When I was a babysitter in college I always asked what the parents wanted me to do when I had to go to the bathroom. When you haul a baby into the bathroom it is one thing, but when a toddler talks you want permission. It was never a problem, “So…do you want me to leave your baby alone and unsupervised or do you want them to come into the bathroom with me?” It was always the latter, but I still felt the need for specific permission.
In Turkey it is completely different. Strangers pet children on the head and pinch their cheeks. In a restaurant a toddler might be carried off by a waiter, played with, coddled, given treats and returned a while later. Children running around in restaurants (1st difference…this is acceptable behavior) may be snatched into laps for kisses and then let go, a Turkish catch and release program.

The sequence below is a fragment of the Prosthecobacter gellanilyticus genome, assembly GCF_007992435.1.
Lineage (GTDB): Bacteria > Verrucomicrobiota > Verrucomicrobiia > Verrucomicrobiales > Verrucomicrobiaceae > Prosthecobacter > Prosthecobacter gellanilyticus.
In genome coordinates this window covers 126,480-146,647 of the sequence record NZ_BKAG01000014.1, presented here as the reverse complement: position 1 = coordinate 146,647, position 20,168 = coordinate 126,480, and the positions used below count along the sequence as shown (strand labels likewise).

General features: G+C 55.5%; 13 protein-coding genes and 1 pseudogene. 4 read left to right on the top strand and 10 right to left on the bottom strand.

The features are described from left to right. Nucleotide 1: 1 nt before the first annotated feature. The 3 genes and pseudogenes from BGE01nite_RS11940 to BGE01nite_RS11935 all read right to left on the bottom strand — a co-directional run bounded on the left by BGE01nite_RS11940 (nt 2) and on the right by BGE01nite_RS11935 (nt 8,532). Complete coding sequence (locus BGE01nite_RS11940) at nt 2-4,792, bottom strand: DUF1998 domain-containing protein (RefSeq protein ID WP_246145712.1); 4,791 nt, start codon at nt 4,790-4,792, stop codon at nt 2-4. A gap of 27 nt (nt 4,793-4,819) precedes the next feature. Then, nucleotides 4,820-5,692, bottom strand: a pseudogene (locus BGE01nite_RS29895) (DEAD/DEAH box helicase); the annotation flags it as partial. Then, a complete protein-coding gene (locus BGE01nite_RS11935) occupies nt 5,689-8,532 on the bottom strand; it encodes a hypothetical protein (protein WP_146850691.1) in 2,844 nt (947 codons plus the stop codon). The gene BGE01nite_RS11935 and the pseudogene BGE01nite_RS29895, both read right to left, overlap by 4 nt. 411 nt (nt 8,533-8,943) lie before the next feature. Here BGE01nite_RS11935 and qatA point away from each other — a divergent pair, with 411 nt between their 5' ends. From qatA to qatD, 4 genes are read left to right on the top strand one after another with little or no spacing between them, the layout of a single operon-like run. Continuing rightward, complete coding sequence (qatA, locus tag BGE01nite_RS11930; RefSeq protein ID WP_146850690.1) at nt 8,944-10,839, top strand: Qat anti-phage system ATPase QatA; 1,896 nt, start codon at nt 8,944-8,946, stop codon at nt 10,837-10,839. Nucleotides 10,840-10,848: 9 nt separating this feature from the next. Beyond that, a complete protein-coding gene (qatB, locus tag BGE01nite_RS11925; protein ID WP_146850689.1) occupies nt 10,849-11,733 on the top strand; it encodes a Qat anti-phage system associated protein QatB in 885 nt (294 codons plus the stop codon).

In Turkey, parents and their children may feel insulted if you do not touch or snuggle their child. They might feel rejected or unappreciated if they have not received a certain amount of physical attention. I have gotten used to touching my students. It was really strange at first. In the beginning it made me really nervous to touch them, or worse when they touched me. GAHHH. They would come up, lean on me , put their heads on my shoulder, or touch my arms. *Shudder* I was so accustomed for this to be taboo it took quite a while to become comfortable with the situation.